Tuesday, September 14, 2010

Holidays in the Sun

Hopefully, all of you are currently on holiday, windsurfing, hiking, having candlelit dinners, getting ripped to the tits on Shiraz and generally giving thanks to Allah for this break from having your souls crushed to dust beneath the relentless pounding of life's hammers.

I have also managed to skip town and head off into the wide blue yonder for some much needed rest and relaxation, more of which next week I shouldn't wonder. If you're still in Jakarta, then enjoy the relative peace. I stress the word 'relative' however as it's not as if tumbleweeds start blowing down Jl. Sudirman during Idul Fitri. Some respite from the 10 million plus souls that sardine can themselves into the capital every day is most welcome I’m sure though.

Thank the lord that the spell of work has been broken for a while and I can crawl off to reflect upon my own mortality and really get to work on those hangovers. Many of you may be thinking about turning over a new leaf after the holiday, however I somehow doubt that Indonesia as a whole, or indeed the rest of the world will manage to pull itself back from the brink.

It’s perhaps a myth that we all buy into, to a greater or lesser extent, that somewhere there’s a group of bureaucrats ultimately in charge of things and that the world is following a well thought out master plan. SBY, for example, is currently being berated for letting the country slip out of his control, but does anyone really believe the media sound bites and unctuous concerns of the world's politicians anymore? Do we really believe that they have any meaningful long term plans for us beyond five year economic cycles?

It's like the classic Santa Claus scenario. The parents don't believe in Father Christmas but do it for the kids, the kids don't really believe in Father Christmas after a certain age but keep the ritual going because they're afraid to say something and enjoy the presents. A whole belief system is sustained, without anyone actually believing in it.

This is how I feel about modern governments and democracies, but possibly many of you are a good deal more optimistic than myself. Alas, personally, I find it hard to square the sickly, Hollywood, feel-good ethic of wistful, crypto-Zen environmentalism and caring, global village philanthropy that we're all force-fed and told to aspire to through the media and movies, with the corporate machine currently chewing up our world for fun and profit. I’ve lost all faith.

It seems to me that you can't be a politician in these tricky, propaganda filled times and combine conviction (in official ideology), intelligence and honesty together in one package. If you believe and are intelligent, then you're not honest. If you are intelligent and honest, you're not a believer. If you're a believer and honest, you're not intelligent. Such is the malaise of our age and I doubt that SBY will be able to do much to reverse this sorry state of affairs with the political tools he has at his disposal. This is perhaps strange though, considering that the Indonesian parliament is simply full of political tools, as far as I can tell.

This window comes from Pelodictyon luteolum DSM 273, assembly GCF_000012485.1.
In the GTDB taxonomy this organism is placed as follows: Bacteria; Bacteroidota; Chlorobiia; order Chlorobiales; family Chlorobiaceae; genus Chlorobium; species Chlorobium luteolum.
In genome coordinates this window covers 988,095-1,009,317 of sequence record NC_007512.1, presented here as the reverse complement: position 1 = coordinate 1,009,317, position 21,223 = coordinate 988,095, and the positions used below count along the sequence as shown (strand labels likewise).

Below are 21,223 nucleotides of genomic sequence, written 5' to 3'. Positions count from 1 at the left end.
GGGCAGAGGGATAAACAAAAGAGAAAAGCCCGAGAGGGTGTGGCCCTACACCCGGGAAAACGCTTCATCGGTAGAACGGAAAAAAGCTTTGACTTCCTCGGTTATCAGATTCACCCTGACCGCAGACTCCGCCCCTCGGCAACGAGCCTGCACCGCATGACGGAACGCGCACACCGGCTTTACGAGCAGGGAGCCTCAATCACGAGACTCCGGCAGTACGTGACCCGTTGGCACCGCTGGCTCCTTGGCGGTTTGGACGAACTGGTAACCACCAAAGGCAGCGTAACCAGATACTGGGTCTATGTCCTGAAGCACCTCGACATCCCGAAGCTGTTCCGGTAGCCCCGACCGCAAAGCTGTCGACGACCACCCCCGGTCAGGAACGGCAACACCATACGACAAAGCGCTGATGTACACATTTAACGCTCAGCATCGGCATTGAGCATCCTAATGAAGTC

But never mind, this holiday has at least propelled me outside Jakarta’s preposterous urban frenzy and given me a good look at the rainforests of Southeast Asia, whilst there are still some of them left. Getting a ticket proved to be tricky however. The mass exodus out of Jakarta includes all flights and supposedly Bali is rammed with Idul Fitri holidaymakers this week, who are no doubt currently turning the Island of the Gods into the Island of the Sods.

In fact, the only flight I could manage to find out of Jakarta to the Southeast Asia area, that wasn't triple or even quadruple the normal fare, was an AirAsia jaunt over to Kota Kinabalu up in Borneo's northernmost Malaysian province of Sabah. I snapped up the ticket and then learned a couple of days later that the Indonesian and Malaysian governments would be having a peace conference in this very same city before my arrival. Hopefully the conference went well and ended with an agreement to cap faecal embassy lobbings and fishermen arrests at an acceptable level.

For my part, I aim to report back from KK for next week's column, and perhaps offer a comparative study of the Indonesian and Malaysian tourism industries. All being well, I'll also be climbing the famous Gunung Kinabalu, which is supposedly Southeast Asia's highest peak (if you discount the island of Papua, which is cheating a little I know).

As of now however, it's Wednesday afternoon and the rain is bucketing down on Jakarta once again, dampening my holiday spirits and generally annoying the hell out of me as I'm wanting to pop round to my local mini mart for a few cleansing beverages. Chin chin everyone, and don't pray to hard, you may just get what you wish for, and nothing’s worse than that.